One of the arguments against the grind is that it can lead to ridiculous situations in which players will notice they are just a handful of XP away from gaining a level and will then wander around looking for some weak little monster to kill so they can earn the last few XP they need to level up. Many groups of players I am familiar with simplify or handwave the process — “everyone earns X number of XP per session” or “You level up every X number of sessions,” etc. I understand why people would want to do of this: less book keeping and the rules for XP seem somewhat arbitrary (i.e.: 1 xp per gold piece FREX).  I also remember the silly players in my teenage group (myself included) would do in order to earn the XP needed.  I seem to remember a debate as to whether or not fireballing a herd of sheep would earn the handful of XP needed to push a character over the threshold…

However, the ‘levelling up by DM decree’ or ‘everybody gets XP just for showing up’ can also feel like the race where everyone gets a trophy no matter when they finish.  One loses the feeling of accomplishment you get when your little hero earns just enough to hit the next level. When you have had to scrabble for every point, a ‘level up’ can feel like a real accomplishment.

Mob Rule

I was reading J.R. IV’s post, “In Case Anyone is Unclear,” over on his blog this morning. I wanted to comment there, but comments are disabled, so I’ll do it here.  

On the subject of ‘shit about to hit the fan’ over the easily offended  sensibilities of others, Raggi writes, “The presentation of something in a fictional space, no matter how it is presented, is not an endorsement of that thing in real life. Enjoying something in fiction (or enjoying fiction that contains something) does not mean that a person would enjoy that same thing in real life.”
I don’t know what ‘shit storms’ James is talking about (perhaps something on Google+ ?*), but I believe that reading (or writing) a book like Lolita does not make you a pedophile any more than singing the words of ‘The National Anthem’ makes you a patriot.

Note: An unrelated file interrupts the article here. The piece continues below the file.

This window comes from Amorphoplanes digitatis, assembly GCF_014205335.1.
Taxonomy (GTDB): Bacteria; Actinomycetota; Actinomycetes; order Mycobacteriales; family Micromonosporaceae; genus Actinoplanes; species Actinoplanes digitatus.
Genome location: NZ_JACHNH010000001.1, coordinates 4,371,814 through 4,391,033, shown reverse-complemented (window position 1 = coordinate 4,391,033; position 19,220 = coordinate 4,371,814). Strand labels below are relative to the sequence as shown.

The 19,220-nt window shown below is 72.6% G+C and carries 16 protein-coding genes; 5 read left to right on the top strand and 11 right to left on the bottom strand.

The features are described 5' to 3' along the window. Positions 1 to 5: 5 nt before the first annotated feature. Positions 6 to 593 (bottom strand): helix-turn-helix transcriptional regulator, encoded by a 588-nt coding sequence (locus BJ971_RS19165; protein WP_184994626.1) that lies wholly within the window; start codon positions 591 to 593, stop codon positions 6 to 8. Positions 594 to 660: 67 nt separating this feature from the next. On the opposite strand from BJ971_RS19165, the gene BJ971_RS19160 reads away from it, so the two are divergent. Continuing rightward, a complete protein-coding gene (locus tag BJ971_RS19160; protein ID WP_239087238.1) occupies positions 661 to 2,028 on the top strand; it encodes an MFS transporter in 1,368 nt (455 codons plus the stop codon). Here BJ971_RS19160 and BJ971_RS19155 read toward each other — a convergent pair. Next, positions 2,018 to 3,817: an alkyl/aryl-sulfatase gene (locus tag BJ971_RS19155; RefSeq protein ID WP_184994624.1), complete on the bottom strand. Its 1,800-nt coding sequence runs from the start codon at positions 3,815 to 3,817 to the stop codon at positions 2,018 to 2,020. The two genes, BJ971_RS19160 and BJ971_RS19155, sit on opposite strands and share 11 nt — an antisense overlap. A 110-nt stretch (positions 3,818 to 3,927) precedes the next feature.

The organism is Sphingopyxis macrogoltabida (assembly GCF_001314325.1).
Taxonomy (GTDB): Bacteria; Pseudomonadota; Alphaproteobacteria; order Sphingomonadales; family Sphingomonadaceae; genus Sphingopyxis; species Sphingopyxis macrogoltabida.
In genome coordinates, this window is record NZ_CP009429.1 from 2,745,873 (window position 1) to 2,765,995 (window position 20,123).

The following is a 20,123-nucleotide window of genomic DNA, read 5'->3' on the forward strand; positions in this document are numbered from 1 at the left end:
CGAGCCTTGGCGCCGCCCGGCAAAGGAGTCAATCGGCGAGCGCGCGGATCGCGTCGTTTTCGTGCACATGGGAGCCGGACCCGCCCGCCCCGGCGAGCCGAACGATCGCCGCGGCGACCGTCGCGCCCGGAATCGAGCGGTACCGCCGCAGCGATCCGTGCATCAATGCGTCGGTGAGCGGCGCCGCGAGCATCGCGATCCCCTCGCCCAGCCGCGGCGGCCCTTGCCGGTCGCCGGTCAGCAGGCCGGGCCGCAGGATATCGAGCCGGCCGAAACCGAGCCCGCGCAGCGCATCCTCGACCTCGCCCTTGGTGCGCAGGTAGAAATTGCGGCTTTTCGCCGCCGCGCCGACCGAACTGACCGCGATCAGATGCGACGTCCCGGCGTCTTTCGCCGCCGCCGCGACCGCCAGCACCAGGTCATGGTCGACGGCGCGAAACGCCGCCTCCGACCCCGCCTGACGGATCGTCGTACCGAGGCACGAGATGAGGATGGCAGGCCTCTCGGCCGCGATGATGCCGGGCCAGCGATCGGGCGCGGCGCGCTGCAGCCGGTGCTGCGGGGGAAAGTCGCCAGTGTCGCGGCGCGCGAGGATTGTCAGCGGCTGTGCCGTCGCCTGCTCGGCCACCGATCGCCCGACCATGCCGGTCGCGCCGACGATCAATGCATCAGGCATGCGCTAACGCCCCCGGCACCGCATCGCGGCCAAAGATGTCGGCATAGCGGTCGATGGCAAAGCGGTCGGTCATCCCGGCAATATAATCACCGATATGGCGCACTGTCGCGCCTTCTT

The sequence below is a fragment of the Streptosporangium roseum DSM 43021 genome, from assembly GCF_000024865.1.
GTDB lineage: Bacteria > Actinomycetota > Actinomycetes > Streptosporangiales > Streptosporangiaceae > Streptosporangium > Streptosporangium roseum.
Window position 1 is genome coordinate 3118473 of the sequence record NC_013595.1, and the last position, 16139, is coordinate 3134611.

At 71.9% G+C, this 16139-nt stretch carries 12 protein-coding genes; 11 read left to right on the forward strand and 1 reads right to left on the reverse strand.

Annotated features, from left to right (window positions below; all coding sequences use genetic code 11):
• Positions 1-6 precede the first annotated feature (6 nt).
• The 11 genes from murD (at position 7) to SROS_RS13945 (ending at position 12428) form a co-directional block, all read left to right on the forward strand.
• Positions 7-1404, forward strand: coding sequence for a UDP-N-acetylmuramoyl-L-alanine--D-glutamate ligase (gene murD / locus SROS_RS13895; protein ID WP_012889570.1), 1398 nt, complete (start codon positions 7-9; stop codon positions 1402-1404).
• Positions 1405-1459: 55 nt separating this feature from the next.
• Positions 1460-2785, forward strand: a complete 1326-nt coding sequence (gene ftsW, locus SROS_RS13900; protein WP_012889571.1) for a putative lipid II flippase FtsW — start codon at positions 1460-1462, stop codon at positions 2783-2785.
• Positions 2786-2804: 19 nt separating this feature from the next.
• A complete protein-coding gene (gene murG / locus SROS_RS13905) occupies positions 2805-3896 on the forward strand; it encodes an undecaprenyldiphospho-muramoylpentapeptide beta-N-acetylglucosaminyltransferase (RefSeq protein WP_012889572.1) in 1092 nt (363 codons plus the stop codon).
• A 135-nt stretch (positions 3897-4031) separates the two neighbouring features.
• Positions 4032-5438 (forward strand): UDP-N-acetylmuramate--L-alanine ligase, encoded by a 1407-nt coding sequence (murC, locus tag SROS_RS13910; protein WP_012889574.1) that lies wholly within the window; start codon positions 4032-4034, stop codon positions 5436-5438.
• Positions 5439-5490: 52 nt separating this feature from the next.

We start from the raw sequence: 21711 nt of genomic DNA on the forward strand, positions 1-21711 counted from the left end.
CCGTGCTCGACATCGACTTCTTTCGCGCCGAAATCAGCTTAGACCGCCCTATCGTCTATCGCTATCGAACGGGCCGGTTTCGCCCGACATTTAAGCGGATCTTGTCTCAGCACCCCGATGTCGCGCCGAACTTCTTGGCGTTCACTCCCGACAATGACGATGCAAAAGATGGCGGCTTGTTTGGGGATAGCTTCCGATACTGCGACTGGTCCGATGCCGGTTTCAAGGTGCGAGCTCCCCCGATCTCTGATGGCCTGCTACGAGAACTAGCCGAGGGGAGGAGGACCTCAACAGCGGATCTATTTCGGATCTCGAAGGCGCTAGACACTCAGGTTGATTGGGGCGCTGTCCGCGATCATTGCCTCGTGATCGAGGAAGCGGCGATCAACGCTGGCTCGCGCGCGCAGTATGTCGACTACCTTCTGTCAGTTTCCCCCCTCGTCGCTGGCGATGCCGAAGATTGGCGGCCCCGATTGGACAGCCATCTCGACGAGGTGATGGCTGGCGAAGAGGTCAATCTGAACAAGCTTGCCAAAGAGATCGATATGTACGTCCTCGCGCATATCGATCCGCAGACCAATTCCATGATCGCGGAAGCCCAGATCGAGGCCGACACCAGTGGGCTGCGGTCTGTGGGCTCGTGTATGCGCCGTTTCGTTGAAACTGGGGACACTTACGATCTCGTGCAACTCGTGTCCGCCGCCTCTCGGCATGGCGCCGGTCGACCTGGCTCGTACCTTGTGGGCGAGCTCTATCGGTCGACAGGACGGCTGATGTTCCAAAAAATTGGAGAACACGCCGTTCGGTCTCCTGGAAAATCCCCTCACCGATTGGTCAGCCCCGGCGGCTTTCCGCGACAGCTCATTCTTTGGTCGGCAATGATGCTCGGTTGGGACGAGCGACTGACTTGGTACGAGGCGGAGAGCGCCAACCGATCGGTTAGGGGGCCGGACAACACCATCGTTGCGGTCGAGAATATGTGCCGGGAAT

Singing the national anthem might make other people THINK you must be a patriot, but people can (and do) say “I love my job/wife/girlfriend/boyfriend/god/etc.” all the time without meaning it, so I don’t know why words alone fool anyone.  But public displays of ‘piety’ or ‘patriotism’ or ‘right thinking’ seem very important to people with self-promoting agendas… a fact I try to keep in mind whenever another lynch mob gathers to ‘punish’ someone for writing a book, drawing a picture or singing a song that others might find offensive. Behind every ‘obscenity’ trial one can eventually find a politician, district attorney, sheriff or public figure wannabe pandering to his/her base by throwing them the red meat of a crusade against perverts or the gays or the communists or whatever.  Behind every moral crusade one can probably find someone’s social ambition to be ‘king of the hill**” as well as a mob of followers who just enjoy reinforcing the peck order.  Fuck them all for intellectual and imaginative cowardice.
I probably shouldn’t be surprised that so many people who describe themselves as ‘gamers’ or ‘fantasy fans’ or claim to be interested in ‘games of the imagination’ have such a problem keeping fantasy and reality straight — look at the Carcosa flap and similar — but the more cynical part of my mind wonders if many of these folks just have an agenda of some sort or want to amuse themselves by stirring up shit and enjoying the hot flush of outrage that “someone else would write/draw/sing/etc. something like that!”  You would think after Paula Pulling and Bothered About D&D, the people who actually play (or played) D&D and knew how full of shit her claims were would be a little more wary of the ‘moral crusade.’  But riding the high horse in the moral crusade of the moment (or being a part of the angry mob) is too much fun for most people to give up, so I don’t expect the situation to change.
*I have a google+ account but haven’t taken the time to figure out how or why to use it.
**In the case of The OSR (or whatever it is being called today), the “hill” these people want to be king of is a particularly obscure bit of real estate, but sometimes the smaller the spoils, the more bitterly they fight for it.  Go figure.